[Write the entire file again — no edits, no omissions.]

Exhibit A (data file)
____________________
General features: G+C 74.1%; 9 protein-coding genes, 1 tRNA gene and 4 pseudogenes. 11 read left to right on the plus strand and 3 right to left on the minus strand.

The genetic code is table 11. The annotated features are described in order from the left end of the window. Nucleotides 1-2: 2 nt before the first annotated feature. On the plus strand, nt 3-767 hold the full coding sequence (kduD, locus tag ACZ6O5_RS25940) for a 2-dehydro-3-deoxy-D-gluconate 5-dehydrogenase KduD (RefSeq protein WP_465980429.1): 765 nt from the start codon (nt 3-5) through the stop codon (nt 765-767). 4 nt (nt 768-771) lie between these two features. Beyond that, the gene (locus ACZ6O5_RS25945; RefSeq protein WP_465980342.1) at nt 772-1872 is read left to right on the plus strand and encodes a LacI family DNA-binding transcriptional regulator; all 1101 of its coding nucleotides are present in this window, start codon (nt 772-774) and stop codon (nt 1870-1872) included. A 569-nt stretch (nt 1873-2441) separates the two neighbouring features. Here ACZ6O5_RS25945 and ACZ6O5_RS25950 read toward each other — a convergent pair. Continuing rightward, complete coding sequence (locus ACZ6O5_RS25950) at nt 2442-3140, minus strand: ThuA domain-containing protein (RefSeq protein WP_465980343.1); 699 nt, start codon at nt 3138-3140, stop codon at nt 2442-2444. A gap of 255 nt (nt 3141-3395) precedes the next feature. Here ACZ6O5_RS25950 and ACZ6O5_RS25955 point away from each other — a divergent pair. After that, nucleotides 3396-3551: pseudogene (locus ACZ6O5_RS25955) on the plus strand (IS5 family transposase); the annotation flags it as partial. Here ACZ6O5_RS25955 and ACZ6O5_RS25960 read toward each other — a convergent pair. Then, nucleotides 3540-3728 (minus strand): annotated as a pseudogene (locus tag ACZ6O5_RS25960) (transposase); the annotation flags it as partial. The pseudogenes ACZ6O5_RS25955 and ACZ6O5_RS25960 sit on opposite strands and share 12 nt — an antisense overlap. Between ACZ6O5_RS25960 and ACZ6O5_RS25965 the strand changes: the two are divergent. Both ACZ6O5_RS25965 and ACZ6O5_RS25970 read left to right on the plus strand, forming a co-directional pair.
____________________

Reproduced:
General features: G+C 74.1%; 9 protein-coding genes, 1 tRNA gene and 4 pseudogenes. 11 read left to right on the plus strand and 3 right to left on the minus strand.

The genetic code is table 11. The annotated features are described in order from the left end of the window. Nucleotides 1-2: 2 nt before the first annotated feature. On the plus strand, nt 3-767 hold the full coding sequence (kduD, locus tag ACZ6O5_RS25940) for a 2-dehydro-3-deoxy-D-gluconate 5-dehydrogenase KduD (RefSeq protein WP_465980429.1): 765 nt from the start codon (nt 3-5) through the stop codon (nt 765-767). 4 nt (nt 768-771) lie between these two features. Beyond that, the gene (locus ACZ6O5_RS25945; RefSeq protein WP_465980342.1) at nt 772-1872 is read left to right on the plus strand and encodes a LacI family DNA-binding transcriptional regulator; all 1101 of its coding nucleotides are present in this window, start codon (nt 772-774) and stop codon (nt 1870-1872) included. A 569-nt stretch (nt 1873-2441) separates the two neighbouring features. Here ACZ6O5_RS25945 and ACZ6O5_RS25950 read toward each other — a convergent pair. Continuing rightward, complete coding sequence (locus ACZ6O5_RS25950) at nt 2442-3140, minus strand: ThuA domain-containing protein (RefSeq protein WP_465980343.1); 699 nt, start codon at nt 3138-3140, stop codon at nt 2442-2444. A gap of 255 nt (nt 3141-3395) precedes the next feature. Here ACZ6O5_RS25950 and ACZ6O5_RS25955 point away from each other — a divergent pair. After that, nucleotides 3396-3551: pseudogene (locus ACZ6O5_RS25955) on the plus strand (IS5 family transposase); the annotation flags it as partial. Here ACZ6O5_RS25955 and ACZ6O5_RS25960 read toward each other — a convergent pair. Then, nucleotides 3540-3728 (minus strand): annotated as a pseudogene (locus tag ACZ6O5_RS25960) (transposase); the annotation flags it as partial. The pseudogenes ACZ6O5_RS25955 and ACZ6O5_RS25960 sit on opposite strands and share 12 nt — an antisense overlap. Between ACZ6O5_RS25960 and ACZ6O5_RS25965 the strand changes: the two are divergent. Both ACZ6O5_RS25965 and ACZ6O5_RS25970 read left to right on the plus strand, forming a co-directional pair.